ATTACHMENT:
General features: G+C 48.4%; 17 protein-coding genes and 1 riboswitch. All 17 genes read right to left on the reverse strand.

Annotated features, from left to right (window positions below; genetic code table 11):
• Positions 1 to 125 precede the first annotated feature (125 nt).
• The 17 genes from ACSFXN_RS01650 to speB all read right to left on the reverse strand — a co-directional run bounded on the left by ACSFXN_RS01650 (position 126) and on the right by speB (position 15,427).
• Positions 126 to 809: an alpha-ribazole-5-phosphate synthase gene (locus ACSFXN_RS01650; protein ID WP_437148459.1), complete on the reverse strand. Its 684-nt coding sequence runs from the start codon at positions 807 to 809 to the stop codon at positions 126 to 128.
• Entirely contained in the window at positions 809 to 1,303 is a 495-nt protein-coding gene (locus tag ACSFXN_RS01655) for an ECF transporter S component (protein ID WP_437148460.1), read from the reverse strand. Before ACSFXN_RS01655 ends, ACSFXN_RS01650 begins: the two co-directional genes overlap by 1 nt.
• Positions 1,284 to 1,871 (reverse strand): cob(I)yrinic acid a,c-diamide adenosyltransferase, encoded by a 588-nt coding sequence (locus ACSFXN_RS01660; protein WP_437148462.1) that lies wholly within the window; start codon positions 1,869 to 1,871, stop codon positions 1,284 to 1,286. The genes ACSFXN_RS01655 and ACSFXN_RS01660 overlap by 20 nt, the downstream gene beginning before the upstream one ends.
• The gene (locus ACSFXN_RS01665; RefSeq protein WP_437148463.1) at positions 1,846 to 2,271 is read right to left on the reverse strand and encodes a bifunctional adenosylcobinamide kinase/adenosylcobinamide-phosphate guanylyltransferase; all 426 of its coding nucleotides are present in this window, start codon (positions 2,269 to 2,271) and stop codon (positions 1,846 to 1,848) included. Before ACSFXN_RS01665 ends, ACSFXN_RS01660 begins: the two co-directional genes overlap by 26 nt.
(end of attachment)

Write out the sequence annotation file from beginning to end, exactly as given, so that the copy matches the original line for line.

General features: G+C 48.4%; 17 protein-coding genes and 1 riboswitch. All 17 genes read right to left on the reverse strand.

Annotated features, from left to right (window positions below; genetic code table 11):
• Positions 1 to 125 precede the first annotated feature (125 nt).
• The 17 genes from ACSFXN_RS01650 to speB all read right to left on the reverse strand — a co-directional run bounded on the left by ACSFXN_RS01650 (position 126) and on the right by speB (position 15,427).
• Positions 126 to 809: an alpha-ribazole-5-phosphate synthase gene (locus ACSFXN_RS01650; protein ID WP_437148459.1), complete on the reverse strand. Its 684-nt coding sequence runs from the start codon at positions 807 to 809 to the stop codon at positions 126 to 128.
• Entirely contained in the window at positions 809 to 1,303 is a 495-nt protein-coding gene (locus tag ACSFXN_RS01655) for an ECF transporter S component (protein ID WP_437148460.1), read from the reverse strand. Before ACSFXN_RS01655 ends, ACSFXN_RS01650 begins: the two co-directional genes overlap by 1 nt.
• Positions 1,284 to 1,871 (reverse strand): cob(I)yrinic acid a,c-diamide adenosyltransferase, encoded by a 588-nt coding sequence (locus ACSFXN_RS01660; protein WP_437148462.1) that lies wholly within the window; start codon positions 1,869 to 1,871, stop codon positions 1,284 to 1,286. The genes ACSFXN_RS01655 and ACSFXN_RS01660 overlap by 20 nt, the downstream gene beginning before the upstream one ends.
• The gene (locus ACSFXN_RS01665; RefSeq protein WP_437148463.1) at positions 1,846 to 2,271 is read right to left on the reverse strand and encodes a bifunctional adenosylcobinamide kinase/adenosylcobinamide-phosphate guanylyltransferase; all 426 of its coding nucleotides are present in this window, start codon (positions 2,269 to 2,271) and stop codon (positions 1,846 to 1,848) included. Before ACSFXN_RS01665 ends, ACSFXN_RS01660 begins: the two co-directional genes overlap by 26 nt.